member Tricia Gooley teaches modern dance, jazz, and choreography in the department and is director of the color guard for the new Cavalier Marching Band. A graduate of New York University who holds a master’s degree in dance education, Ms. Gooley has worked with such artists as Douglas Dunn, Renata Celichowska, and Nancy Allison. She choreographed the Department of Drama’s spring musical, The Mystery of Edwin Drood. Her classes complement student efforts to make dance a prominent part of the University arts scene. They have formed several independent dance companies on Grounds.

Taking Their Own Initiative

Students at the University find a wide variety of outlets for their creativity beyond the studio and classroom. Rebecca McCharen, a third-year student in the School of Architecture, organized the fashion show for the Fourth Annual Fringe Festival, a weeklong arts extravaganza held in conjunction with the Virginia Film Festival. In keeping with the Film Festival’s 2003 theme, "$," Ms. McCharen challenged designers to create outfits in several categories, such as clothes made out of money, clothes made with no money, and clothes made with lots of money. A painter and collage artist who also studies cinematography, Ms. McCharen is among a group of student artists who created their own gallery space in the International Residential College, housed in the Munford and Gwathmey residence halls.

Student artists have a new way to finance such creative endeavors. With seed money from the Parents Program, the Office of the Vice President for Student Affairs, and Student Council, the Student Art Committee created the Independent Student Art Project Fund. It provides $3,000 annually for student arts initiatives, which can range from plays, literary journals, and art exhibitions to films, video documentaries, and multimedia projects. Although not limited to non-art majors, the fund is intended to support projects outside the regular arts curriculum.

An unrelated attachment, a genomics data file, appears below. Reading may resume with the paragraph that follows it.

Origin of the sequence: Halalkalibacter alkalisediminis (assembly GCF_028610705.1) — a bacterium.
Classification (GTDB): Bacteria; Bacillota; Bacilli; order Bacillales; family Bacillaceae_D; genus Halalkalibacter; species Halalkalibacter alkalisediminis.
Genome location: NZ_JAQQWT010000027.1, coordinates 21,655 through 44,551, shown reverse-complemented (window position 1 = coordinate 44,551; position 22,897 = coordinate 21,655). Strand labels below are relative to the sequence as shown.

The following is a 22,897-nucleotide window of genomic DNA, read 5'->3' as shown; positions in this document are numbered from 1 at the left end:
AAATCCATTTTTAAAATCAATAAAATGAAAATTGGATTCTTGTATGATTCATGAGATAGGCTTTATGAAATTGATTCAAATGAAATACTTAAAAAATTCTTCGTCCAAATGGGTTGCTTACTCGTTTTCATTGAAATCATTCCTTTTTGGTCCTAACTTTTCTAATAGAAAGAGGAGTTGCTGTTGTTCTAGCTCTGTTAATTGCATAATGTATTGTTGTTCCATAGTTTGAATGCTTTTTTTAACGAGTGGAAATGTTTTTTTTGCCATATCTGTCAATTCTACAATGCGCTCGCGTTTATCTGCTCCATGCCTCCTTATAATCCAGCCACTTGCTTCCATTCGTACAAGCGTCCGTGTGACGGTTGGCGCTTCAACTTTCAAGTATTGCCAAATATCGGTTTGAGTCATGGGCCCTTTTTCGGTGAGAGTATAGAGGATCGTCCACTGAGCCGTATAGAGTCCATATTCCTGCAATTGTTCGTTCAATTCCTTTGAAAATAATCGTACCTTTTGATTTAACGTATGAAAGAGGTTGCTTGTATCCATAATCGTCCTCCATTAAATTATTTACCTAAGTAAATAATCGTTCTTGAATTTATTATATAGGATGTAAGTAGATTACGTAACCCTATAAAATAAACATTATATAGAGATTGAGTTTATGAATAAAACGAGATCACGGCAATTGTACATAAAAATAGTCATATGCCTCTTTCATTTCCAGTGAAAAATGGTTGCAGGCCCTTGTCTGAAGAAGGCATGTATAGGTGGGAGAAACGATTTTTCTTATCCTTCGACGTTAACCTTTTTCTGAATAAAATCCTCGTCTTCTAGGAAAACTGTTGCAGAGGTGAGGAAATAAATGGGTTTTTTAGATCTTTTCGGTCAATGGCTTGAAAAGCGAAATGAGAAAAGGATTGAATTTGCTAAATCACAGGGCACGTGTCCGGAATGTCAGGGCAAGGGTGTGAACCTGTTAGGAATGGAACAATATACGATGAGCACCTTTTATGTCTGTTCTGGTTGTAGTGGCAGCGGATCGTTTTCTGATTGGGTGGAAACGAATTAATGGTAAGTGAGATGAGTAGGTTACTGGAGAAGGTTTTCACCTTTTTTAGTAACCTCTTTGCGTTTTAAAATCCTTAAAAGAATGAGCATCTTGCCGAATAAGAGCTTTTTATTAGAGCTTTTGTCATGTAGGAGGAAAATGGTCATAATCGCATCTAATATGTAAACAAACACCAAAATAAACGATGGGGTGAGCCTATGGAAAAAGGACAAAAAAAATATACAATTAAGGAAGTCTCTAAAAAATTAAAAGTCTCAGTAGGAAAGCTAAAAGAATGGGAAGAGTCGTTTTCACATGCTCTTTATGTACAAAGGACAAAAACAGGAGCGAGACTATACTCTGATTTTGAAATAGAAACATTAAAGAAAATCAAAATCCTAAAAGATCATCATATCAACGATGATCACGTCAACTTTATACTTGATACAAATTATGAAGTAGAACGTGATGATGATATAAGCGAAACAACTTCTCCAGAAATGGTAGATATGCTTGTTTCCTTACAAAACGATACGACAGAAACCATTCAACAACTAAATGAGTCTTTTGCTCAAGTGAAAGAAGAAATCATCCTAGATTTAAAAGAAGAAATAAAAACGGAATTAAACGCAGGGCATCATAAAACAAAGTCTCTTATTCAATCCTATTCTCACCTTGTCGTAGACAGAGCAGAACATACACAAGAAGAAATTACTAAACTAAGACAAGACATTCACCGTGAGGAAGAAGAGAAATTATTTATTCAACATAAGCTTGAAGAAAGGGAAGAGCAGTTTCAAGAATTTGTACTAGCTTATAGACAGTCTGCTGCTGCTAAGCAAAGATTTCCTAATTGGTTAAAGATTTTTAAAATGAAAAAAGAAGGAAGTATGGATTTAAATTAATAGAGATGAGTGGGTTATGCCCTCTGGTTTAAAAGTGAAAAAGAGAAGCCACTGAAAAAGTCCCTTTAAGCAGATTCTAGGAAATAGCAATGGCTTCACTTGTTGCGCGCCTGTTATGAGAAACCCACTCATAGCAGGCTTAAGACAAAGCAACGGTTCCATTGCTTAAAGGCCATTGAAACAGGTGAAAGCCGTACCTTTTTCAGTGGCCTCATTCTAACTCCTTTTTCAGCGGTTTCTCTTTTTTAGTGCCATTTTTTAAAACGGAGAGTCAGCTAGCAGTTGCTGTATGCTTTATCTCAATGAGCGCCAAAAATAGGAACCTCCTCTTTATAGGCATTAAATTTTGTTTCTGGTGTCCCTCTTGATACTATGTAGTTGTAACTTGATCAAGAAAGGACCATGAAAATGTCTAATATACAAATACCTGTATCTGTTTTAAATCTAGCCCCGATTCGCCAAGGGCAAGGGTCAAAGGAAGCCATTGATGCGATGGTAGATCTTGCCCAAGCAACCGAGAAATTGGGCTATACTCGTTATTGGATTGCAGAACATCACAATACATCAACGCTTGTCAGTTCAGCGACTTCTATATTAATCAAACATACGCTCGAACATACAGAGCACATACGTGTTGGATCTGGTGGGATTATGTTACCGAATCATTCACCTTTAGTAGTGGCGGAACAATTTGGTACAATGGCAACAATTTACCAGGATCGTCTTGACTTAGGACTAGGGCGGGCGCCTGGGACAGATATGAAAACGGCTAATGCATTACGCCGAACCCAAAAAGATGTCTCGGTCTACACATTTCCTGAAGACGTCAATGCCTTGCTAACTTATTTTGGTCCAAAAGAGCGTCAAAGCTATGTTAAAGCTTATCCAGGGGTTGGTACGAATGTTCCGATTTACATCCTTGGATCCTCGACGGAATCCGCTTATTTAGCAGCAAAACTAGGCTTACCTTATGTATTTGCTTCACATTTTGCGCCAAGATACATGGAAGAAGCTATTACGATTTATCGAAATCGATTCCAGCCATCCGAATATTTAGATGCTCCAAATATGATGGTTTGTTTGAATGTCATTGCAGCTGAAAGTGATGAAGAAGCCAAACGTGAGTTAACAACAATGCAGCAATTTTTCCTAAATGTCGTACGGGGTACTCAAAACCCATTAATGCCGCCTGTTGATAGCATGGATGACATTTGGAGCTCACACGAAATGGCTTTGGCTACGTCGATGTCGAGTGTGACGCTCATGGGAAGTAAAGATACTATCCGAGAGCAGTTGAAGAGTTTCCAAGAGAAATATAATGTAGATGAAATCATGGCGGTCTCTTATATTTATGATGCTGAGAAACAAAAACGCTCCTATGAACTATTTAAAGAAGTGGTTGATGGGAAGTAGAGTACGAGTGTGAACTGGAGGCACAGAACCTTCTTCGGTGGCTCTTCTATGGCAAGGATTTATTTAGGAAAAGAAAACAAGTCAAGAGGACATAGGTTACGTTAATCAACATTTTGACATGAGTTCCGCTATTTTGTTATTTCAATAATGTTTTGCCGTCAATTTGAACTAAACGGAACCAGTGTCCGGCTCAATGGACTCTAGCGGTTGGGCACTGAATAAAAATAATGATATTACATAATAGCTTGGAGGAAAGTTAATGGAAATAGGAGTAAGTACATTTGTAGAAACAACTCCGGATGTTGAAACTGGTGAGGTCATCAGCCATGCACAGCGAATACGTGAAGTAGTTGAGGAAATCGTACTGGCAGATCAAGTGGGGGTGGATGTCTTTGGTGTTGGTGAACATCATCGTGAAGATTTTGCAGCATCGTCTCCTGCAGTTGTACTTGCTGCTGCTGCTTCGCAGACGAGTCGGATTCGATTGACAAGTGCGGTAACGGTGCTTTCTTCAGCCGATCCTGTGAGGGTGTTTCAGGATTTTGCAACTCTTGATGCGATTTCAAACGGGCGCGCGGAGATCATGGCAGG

Arts on the Web

To stay abreast of the arts at the University and in the Charlottesville community, visit The site offers a regularly updated calendar of theater productions, concerts, exhibitions, and arts festivals in and around the University.

building for our future

The University has taken the first steps toward realizing its master plan for the Arts Grounds, an effort to provide new, renovated, and expanded facilities for all of the fine and performing arts. The goal is to create a vibrant new hub of intellectual and imaginative activity near the historic heart of the University.

Ruffin Hall
Ruffin Hall, the new studio art building, will border a green space known as the Arts Common.

Fayerweather Hall, built more than a century ago as a gymnasium, is being transformed into a new home for the art history program. The handsome neoclassical building will provide new offices for faculty and graduate assistants, an archaeology study facility, new meeting and seminar rooms, and a library of visual resources. Financed in part by a state bond issue approved by voters in 2002, the $7.7 million restoration is bringing back lost features of the building, such as a roof monitor that will bathe interior spaces with natural light. The project is on target for completion in February 2006.